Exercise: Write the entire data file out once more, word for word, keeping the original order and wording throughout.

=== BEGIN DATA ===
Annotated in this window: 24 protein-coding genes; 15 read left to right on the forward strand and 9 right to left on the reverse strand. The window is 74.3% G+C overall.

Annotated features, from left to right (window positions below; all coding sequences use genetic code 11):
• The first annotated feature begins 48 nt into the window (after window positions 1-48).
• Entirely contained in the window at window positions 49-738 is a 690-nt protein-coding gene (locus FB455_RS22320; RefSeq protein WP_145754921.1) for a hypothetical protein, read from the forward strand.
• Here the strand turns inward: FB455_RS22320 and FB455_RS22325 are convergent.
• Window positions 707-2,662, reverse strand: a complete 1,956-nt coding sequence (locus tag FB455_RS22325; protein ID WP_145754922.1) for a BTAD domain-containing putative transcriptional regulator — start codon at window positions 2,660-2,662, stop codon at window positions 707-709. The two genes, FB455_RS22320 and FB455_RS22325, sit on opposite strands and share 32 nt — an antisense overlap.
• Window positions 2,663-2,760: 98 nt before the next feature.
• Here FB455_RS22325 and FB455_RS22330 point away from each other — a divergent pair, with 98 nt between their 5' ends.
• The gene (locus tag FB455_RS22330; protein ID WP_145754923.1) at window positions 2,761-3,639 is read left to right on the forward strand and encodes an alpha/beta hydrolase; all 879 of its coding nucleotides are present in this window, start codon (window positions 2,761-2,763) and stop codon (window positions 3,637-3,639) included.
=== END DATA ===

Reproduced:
Annotated in this window: 24 protein-coding genes; 15 read left to right on the forward strand and 9 right to left on the reverse strand. The window is 74.3% G+C overall.

Annotated features, from left to right (window positions below; all coding sequences use genetic code 11):
• The first annotated feature begins 48 nt into the window (after window positions 1-48).
• Entirely contained in the window at window positions 49-738 is a 690-nt protein-coding gene (locus FB455_RS22320; RefSeq protein WP_145754921.1) for a hypothetical protein, read from the forward strand.
• Here the strand turns inward: FB455_RS22320 and FB455_RS22325 are convergent.
• Window positions 707-2,662, reverse strand: a complete 1,956-nt coding sequence (locus tag FB455_RS22325; protein ID WP_145754922.1) for a BTAD domain-containing putative transcriptional regulator — start codon at window positions 2,660-2,662, stop codon at window positions 707-709. The two genes, FB455_RS22320 and FB455_RS22325, sit on opposite strands and share 32 nt — an antisense overlap.
• Window positions 2,663-2,760: 98 nt before the next feature.
• Here FB455_RS22325 and FB455_RS22330 point away from each other — a divergent pair, with 98 nt between their 5' ends.
• The gene (locus tag FB455_RS22330; protein ID WP_145754923.1) at window positions 2,761-3,639 is read left to right on the forward strand and encodes an alpha/beta hydrolase; all 879 of its coding nucleotides are present in this window, start codon (window positions 2,761-2,763) and stop codon (window positions 3,637-3,639) included.